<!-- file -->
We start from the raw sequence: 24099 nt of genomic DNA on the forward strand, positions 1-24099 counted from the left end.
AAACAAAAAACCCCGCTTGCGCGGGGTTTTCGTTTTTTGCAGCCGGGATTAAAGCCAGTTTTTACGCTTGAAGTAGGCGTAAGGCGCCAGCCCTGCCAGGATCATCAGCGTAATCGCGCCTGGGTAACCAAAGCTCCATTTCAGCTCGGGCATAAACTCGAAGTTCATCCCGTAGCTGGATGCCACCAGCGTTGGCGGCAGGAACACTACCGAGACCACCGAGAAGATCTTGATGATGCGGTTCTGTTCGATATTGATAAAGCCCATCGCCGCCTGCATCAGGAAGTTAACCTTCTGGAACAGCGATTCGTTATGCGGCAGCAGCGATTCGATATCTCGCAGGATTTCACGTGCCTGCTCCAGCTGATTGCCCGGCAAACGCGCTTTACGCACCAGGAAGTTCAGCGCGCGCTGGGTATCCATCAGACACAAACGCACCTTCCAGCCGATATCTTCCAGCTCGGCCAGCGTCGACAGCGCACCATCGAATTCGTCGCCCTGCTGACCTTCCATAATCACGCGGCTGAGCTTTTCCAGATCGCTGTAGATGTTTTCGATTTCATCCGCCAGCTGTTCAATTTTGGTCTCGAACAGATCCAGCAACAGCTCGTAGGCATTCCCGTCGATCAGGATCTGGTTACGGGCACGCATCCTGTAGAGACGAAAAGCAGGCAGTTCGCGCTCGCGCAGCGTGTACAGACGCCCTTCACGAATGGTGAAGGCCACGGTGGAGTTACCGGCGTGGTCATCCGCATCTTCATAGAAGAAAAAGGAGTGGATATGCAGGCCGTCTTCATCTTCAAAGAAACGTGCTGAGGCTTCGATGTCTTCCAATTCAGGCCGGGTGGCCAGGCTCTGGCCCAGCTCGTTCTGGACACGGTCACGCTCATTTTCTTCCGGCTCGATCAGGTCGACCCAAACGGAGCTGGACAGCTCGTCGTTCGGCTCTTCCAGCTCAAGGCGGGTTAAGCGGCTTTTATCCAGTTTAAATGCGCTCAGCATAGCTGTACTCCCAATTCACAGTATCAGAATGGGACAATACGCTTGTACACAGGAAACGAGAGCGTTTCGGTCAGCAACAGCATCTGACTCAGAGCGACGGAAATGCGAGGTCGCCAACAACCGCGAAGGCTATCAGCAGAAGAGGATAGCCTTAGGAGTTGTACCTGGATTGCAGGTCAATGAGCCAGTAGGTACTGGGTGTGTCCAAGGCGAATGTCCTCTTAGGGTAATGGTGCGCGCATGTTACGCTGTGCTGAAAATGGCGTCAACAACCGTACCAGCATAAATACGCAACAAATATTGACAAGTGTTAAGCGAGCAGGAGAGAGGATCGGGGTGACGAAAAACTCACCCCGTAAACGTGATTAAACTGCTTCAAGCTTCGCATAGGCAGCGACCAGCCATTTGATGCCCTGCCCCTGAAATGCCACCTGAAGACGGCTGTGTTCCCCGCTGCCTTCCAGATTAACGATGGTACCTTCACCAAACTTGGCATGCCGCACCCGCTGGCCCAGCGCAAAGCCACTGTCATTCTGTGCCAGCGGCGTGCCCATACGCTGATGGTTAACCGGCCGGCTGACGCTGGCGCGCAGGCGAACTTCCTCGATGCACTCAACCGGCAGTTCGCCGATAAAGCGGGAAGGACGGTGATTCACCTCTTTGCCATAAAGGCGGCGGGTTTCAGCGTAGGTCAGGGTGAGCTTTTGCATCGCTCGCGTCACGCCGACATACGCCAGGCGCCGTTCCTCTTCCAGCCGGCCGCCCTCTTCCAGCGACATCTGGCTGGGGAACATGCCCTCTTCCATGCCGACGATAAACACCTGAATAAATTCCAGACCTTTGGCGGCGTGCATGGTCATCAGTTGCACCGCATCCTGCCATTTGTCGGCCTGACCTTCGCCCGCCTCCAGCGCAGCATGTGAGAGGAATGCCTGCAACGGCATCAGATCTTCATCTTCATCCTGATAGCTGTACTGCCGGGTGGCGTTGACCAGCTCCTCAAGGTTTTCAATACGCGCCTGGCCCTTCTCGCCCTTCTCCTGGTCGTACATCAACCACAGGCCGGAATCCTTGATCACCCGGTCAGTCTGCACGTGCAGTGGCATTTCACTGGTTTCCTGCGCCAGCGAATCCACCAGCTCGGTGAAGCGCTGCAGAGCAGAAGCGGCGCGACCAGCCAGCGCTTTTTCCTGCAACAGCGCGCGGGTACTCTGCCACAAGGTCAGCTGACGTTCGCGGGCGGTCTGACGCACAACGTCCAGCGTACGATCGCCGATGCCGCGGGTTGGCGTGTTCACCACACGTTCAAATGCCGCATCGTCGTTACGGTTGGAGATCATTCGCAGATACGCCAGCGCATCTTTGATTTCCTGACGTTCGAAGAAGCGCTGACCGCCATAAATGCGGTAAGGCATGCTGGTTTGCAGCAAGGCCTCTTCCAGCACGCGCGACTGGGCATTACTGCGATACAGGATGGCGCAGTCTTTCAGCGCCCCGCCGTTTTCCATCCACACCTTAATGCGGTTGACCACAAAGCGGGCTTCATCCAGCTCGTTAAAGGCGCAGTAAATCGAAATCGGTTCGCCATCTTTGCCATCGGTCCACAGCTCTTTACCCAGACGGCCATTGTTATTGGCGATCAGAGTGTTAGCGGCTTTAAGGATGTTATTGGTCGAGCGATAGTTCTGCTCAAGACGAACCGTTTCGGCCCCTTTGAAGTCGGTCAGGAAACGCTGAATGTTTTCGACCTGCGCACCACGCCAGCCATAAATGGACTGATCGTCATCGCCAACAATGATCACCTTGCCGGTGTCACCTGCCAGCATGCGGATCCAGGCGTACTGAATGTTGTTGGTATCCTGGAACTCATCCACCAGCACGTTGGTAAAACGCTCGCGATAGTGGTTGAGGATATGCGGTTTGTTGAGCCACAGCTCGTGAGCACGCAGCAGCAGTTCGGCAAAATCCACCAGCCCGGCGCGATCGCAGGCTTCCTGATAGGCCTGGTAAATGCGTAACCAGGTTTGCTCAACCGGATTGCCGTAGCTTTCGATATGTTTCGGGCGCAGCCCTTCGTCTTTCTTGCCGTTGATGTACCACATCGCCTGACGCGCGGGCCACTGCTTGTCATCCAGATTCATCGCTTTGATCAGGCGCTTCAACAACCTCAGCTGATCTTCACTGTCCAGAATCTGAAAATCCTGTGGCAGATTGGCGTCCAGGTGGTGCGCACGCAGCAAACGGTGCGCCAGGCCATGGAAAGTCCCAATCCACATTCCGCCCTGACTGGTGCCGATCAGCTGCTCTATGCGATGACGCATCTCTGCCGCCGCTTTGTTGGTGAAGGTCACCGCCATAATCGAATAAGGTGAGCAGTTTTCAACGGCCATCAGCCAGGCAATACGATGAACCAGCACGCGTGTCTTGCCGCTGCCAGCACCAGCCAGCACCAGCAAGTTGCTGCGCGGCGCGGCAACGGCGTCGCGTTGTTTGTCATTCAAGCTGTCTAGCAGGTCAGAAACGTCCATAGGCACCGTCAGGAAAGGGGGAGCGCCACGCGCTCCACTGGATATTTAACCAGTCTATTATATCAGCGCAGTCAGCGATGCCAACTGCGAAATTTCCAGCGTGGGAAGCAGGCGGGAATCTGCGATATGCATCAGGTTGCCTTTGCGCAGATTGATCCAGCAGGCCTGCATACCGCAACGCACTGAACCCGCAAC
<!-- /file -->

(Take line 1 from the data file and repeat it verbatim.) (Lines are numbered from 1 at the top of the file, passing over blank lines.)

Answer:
We start from the raw sequence: 24099 nt of genomic DNA on the forward strand, positions 1-24099 counted from the left end.